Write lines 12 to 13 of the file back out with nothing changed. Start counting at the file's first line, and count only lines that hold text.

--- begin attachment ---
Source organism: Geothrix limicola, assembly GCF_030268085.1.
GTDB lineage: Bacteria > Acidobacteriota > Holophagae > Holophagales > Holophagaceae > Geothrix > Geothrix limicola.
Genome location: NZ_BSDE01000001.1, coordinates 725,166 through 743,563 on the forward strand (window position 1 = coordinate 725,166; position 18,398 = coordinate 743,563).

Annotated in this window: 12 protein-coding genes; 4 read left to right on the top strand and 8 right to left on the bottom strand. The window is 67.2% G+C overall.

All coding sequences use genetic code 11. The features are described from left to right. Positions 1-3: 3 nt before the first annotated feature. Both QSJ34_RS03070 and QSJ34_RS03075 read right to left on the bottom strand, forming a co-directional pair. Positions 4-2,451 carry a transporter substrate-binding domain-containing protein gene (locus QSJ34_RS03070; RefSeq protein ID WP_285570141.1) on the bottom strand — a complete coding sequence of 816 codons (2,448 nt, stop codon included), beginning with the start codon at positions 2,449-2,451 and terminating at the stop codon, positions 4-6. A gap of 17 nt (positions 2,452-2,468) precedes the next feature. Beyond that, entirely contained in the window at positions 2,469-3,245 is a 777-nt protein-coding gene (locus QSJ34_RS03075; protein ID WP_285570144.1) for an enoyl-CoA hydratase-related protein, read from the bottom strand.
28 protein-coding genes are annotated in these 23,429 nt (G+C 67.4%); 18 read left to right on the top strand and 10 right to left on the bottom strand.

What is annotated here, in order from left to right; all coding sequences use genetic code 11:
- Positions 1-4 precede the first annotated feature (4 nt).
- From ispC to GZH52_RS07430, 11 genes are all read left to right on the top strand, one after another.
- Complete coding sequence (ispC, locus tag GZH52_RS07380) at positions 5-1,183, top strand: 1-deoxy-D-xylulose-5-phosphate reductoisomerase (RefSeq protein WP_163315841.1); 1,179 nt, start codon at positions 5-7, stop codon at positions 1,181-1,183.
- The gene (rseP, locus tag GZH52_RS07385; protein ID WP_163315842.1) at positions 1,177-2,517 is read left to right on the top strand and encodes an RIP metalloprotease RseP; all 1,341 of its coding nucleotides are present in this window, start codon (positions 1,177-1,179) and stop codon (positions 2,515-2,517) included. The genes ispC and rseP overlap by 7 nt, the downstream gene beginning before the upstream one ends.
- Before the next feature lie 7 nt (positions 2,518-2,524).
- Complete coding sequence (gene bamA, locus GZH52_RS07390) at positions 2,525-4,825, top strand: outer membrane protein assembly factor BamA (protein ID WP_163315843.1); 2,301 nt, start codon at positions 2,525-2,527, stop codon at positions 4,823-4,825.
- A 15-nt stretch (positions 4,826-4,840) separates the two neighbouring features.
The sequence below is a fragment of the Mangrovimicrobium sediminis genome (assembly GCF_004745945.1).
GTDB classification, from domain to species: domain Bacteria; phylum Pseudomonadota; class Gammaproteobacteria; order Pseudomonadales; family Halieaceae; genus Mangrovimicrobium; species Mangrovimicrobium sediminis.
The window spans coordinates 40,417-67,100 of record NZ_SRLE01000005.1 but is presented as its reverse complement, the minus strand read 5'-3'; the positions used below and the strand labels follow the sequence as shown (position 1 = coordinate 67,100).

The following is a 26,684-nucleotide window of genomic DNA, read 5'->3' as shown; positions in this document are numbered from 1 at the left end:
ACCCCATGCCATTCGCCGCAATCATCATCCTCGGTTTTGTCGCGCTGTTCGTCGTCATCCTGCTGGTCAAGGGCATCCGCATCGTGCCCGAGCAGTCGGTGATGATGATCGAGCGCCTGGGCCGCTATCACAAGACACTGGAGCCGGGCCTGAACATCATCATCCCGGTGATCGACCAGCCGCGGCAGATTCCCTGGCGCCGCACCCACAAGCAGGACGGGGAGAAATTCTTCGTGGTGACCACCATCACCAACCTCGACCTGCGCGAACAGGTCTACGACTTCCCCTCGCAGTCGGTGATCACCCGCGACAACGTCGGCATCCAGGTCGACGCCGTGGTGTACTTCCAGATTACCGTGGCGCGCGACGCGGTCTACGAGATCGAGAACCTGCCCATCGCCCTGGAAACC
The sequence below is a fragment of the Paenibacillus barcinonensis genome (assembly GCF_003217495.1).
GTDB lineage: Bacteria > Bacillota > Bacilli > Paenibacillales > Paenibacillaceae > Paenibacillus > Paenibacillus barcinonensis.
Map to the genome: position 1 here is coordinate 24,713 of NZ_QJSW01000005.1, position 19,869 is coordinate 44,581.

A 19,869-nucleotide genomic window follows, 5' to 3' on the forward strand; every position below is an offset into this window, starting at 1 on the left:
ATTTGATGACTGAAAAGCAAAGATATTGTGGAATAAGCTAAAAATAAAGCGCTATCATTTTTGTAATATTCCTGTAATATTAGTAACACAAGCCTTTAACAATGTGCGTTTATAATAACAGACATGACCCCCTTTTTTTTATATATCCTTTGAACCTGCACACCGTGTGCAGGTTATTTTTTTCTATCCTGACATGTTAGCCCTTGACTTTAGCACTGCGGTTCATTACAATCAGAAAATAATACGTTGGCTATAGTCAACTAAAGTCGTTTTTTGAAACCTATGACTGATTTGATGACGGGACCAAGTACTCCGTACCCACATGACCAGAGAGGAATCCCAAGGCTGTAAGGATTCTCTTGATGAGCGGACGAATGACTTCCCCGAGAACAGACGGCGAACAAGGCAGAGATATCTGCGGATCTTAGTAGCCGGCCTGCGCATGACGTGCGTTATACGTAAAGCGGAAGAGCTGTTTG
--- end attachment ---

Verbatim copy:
- Before the next feature lie 7 nt (positions 2,518-2,524).
- Complete coding sequence (gene bamA, locus GZH52_RS07390) at positions 2,525-4,825, top strand: outer membrane protein assembly factor BamA (protein ID WP_163315843.1); 2,301 nt, start codon at positions 2,525-2,527, stop codon at positions 4,823-4,825.